That amounts to $2.88 on a 12 pack of 12 oz soda.   It is $2.56 on a gallon of chocolate milk.  But it will only hit residents of Philadelphia who aren't savvy enough (or unable) to buy these items in the suburbs.  For that and other reasons I think their revenue projections are pie in the sky - come to think of it, pie is made with sugar, right?  Better tax that too!

    Published on: March 5, 2010

    The Wall Street Journal reports that a number of companies are working with some business schools to develop courses of study in the areas of sustainability and social responsibility. According to the story, these courses look to go beyond case studies and be more hands-on and practical.

    “This new push is part of a larger effort among corporations to integrate social concerns beyond donations and once-a-year volunteering,” the Journal writes. “The effort is being met with both gratitude and skepticism from business schools, which say that despite the emphasis on integrating these hot-button topics into the curriculum, it's business as usual at recruiting time. Few hiring managers, they say, ask students about corporate-responsibility training or indicate it's a priority.

    “Still, for their part, companies say that working with business schools is important to ensure a new generation of workers sees corporate responsibility as a bottom-line booster, not just something to feel good about.”

    The companies being most aggressive in this area, the Journal notes, are the ones that have seen a bottom-line impact of sustainability efforts and understand that “green” has a double meaning. One example: Dave Stangis, “who heads up efforts on Campbell's impact on childhood obesity and sets metrics around sustainable agriculture, spends a few days a week with professors and students at business schools like the University of Pennsylvania Wharton School, Columbia Business School, and Drexel University's LeBow College of Business. He's working with Wharton students to produce a study on sustainable agriculture, packaging, and employee engagement based on an internal Campbell report.”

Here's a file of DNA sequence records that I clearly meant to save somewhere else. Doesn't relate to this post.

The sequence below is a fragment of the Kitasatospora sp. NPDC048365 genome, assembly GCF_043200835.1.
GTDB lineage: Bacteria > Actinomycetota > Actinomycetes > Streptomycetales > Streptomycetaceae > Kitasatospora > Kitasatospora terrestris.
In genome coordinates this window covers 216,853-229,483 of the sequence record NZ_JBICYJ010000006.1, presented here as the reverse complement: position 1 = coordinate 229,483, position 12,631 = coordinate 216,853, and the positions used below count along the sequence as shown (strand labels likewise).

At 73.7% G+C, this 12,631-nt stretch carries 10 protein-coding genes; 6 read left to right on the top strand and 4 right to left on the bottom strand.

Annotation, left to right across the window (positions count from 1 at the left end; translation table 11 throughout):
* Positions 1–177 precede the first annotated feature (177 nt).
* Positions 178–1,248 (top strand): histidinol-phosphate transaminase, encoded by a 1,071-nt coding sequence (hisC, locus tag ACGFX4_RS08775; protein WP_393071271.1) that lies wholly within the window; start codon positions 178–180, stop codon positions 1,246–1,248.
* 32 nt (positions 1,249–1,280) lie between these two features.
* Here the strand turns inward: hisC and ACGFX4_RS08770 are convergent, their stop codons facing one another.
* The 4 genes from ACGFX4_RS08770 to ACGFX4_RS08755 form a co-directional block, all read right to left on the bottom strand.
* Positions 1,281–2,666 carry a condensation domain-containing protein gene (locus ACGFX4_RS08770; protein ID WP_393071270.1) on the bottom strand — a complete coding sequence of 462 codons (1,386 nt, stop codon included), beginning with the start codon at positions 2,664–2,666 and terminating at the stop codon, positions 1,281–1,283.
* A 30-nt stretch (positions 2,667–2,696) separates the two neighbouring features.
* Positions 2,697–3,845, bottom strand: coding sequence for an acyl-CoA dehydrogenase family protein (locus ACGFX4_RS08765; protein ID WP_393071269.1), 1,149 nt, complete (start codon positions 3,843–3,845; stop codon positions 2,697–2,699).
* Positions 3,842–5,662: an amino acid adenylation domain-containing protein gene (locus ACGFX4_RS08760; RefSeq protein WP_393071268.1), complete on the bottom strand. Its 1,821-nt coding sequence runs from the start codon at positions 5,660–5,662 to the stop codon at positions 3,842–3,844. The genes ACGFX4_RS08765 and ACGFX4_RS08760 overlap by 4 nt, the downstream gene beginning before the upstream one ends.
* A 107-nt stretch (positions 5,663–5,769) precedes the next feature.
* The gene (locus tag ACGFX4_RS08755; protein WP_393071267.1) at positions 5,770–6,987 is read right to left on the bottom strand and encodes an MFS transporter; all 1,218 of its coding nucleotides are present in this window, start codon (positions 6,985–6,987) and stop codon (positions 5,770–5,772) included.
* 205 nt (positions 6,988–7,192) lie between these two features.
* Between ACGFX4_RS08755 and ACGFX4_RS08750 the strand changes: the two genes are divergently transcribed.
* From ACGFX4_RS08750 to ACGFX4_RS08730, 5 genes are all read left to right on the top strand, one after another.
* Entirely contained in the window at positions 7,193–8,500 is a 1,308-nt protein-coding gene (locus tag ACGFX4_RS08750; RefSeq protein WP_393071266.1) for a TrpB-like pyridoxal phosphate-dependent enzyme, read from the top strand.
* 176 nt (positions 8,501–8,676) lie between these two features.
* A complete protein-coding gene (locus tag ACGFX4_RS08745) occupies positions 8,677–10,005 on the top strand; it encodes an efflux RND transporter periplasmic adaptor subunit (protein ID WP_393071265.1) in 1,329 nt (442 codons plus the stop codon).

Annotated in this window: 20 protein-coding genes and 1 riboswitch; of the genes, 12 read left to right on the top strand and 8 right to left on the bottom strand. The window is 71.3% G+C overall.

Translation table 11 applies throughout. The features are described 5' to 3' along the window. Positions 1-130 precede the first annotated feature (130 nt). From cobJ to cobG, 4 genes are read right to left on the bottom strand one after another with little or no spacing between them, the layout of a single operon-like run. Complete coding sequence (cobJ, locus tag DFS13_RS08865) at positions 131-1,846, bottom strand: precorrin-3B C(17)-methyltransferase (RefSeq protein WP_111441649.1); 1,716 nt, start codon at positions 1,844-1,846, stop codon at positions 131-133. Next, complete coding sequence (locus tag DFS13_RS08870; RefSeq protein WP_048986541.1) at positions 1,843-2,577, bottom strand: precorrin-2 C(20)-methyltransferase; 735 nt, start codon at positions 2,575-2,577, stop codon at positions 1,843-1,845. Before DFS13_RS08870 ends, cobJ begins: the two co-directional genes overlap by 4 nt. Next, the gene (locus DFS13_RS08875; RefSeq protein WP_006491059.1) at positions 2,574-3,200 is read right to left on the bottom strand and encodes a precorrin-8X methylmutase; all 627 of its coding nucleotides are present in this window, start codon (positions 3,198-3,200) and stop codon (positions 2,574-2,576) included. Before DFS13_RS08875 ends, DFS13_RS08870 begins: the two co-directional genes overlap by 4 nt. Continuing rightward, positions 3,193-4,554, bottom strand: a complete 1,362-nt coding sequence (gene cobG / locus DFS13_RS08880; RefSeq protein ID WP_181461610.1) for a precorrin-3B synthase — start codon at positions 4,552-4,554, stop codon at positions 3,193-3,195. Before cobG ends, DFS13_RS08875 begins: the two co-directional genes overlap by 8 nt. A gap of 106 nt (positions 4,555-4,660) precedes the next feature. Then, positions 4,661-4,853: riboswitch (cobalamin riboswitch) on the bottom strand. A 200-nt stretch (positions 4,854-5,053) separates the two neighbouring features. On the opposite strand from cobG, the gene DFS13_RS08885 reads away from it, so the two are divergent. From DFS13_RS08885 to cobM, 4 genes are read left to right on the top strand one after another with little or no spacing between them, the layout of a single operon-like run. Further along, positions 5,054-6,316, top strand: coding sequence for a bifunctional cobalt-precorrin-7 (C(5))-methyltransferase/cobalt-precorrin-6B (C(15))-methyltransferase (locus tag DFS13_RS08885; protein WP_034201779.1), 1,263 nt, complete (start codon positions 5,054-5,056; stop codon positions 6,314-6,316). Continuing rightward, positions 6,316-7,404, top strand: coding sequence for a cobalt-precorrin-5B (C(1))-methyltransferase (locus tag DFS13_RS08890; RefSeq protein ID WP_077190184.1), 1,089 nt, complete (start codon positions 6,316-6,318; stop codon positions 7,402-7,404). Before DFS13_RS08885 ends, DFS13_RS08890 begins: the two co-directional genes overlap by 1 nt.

KC's View:
    Sustainability and social responsibility are both part of being a transparent corporation, which I think is where industry is going. It makes sense to teach it as a fundamental discipline...and it ought to be part of the hiring process.

    Published on: March 5, 2010

    The Dallas Morning News reports that Lubbock, Texas-based Market Street supermarket chain has adopted the NuVal nutritional labeling system, which assigns a number between 1 and 100 based on a proprietary algorithm.

    The story notes that while the system is designed to address obesity issues, it is being adopted to help Market Street cope with heightened competition - Aldi plans to open at least 27 Dallas-area stores this year, Walmart dominates the region, and Kroger, Tom Thumb and Whole Foods all have a significant presence there.
    KC's View:

    Published on: March 5, 2010

    The New York Times reports on the fact that rabbit seems to be growing in popularity - it “is typically raised on smaller farms, not in some giant industrial rabbit complex. The meat is lean and healthy, and makes an interesting break from chicken. For people learning to butcher at home, a rabbit is less daunting to cut up than a pig or a goat. And those who are truly obsessed with knowing where their food comes from can raise it themselves ... Rabbit is also becoming popular among those with an interest in raising farm animals but without much space or experience. Sure, rabbits can be fragile. They get scared and have heart attacks. Heat or the cold can knock them off. They can be bad parents, abandoning their babies or worse.”